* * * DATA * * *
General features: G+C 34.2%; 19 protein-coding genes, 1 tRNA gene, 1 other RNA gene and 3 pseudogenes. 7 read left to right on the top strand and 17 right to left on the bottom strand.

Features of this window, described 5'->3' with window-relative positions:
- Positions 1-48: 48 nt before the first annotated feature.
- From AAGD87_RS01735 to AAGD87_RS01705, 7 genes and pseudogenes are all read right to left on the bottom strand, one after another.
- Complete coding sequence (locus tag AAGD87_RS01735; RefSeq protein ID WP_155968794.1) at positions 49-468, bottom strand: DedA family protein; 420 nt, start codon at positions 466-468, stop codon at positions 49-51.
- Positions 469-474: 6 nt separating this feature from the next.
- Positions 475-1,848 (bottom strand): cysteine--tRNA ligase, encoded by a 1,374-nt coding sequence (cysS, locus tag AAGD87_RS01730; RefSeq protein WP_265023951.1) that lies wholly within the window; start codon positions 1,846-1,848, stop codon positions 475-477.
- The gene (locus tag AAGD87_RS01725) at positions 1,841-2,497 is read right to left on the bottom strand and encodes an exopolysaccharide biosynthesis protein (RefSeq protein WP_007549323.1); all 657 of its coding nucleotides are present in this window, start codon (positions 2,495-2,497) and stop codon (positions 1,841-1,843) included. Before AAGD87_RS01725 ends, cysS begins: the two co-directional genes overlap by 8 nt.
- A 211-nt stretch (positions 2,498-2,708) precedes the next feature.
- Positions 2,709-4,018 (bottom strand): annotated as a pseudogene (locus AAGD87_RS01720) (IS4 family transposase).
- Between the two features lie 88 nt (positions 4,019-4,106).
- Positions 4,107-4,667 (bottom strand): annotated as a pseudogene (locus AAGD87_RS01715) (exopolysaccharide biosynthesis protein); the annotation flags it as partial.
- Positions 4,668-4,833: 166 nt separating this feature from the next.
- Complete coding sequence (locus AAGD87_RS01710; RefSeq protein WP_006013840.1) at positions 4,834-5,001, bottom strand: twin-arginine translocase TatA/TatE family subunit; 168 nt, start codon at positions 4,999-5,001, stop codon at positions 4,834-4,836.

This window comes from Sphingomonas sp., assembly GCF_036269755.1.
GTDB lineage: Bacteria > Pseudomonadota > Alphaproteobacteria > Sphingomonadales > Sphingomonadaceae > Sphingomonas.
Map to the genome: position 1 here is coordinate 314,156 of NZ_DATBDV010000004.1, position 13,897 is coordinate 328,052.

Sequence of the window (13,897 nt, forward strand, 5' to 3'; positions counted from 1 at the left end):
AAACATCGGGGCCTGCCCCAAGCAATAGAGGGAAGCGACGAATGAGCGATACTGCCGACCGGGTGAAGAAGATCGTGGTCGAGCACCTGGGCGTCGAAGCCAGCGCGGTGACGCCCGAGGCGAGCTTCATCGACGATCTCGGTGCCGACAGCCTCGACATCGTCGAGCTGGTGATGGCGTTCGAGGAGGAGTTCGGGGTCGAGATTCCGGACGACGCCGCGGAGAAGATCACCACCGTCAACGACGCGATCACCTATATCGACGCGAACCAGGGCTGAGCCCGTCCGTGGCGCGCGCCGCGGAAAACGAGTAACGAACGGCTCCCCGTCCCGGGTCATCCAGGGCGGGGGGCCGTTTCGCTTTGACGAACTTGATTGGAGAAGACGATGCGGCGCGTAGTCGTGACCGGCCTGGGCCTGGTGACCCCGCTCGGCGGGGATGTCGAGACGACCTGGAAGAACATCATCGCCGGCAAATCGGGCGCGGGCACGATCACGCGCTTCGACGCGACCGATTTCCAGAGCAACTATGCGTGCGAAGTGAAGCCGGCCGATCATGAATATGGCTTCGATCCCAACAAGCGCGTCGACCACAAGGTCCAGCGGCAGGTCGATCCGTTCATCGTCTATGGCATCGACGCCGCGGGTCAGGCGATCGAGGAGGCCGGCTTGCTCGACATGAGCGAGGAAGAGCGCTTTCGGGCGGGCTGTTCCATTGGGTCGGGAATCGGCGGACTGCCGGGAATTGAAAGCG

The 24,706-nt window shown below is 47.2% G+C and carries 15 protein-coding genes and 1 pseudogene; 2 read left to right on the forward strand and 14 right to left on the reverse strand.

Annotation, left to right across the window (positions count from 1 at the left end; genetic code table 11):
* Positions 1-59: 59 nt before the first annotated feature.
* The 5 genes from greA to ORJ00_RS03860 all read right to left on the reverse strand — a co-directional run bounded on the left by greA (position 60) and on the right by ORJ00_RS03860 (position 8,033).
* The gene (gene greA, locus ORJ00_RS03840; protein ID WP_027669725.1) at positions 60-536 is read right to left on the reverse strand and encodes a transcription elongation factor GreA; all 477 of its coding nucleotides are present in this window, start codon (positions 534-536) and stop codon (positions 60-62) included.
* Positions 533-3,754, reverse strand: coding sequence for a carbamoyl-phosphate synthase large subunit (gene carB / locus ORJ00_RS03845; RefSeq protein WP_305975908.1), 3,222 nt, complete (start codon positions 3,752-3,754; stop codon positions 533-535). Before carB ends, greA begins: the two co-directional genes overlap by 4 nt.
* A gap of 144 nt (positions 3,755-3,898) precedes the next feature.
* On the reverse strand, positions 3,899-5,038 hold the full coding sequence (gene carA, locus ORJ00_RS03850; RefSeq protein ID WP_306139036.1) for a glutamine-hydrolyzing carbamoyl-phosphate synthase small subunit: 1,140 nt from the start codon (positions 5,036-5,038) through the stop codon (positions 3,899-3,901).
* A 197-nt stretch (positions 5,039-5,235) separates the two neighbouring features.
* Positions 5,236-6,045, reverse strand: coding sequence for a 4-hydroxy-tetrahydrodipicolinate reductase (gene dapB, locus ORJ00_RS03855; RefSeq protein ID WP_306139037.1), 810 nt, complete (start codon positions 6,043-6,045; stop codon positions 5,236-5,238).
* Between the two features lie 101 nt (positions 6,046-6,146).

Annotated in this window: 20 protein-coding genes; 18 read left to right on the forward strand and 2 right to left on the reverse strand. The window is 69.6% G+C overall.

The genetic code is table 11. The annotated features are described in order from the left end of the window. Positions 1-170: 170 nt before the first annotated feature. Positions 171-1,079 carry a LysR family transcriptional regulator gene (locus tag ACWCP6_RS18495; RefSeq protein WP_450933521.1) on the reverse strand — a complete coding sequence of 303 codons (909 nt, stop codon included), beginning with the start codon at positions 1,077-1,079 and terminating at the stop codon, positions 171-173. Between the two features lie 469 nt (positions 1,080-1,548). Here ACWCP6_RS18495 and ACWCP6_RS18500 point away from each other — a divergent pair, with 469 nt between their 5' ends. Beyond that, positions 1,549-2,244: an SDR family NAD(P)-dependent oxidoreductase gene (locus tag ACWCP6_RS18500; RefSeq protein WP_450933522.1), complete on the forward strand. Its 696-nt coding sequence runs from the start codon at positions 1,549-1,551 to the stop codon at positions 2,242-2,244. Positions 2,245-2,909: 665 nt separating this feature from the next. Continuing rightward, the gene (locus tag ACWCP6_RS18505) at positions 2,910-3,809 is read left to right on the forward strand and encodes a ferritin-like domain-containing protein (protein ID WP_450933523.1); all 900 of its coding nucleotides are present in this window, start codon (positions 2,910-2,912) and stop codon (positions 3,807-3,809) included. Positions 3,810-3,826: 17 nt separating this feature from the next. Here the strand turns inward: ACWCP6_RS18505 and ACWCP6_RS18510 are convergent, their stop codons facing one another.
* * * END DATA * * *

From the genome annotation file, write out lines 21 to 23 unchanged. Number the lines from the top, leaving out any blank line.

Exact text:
Annotation, left to right across the window (positions count from 1 at the left end; genetic code table 11):
* Positions 1-59: 59 nt before the first annotated feature.
* The 5 genes from greA to ORJ00_RS03860 all read right to left on the reverse strand — a co-directional run bounded on the left by greA (position 60) and on the right by ORJ00_RS03860 (position 8,033).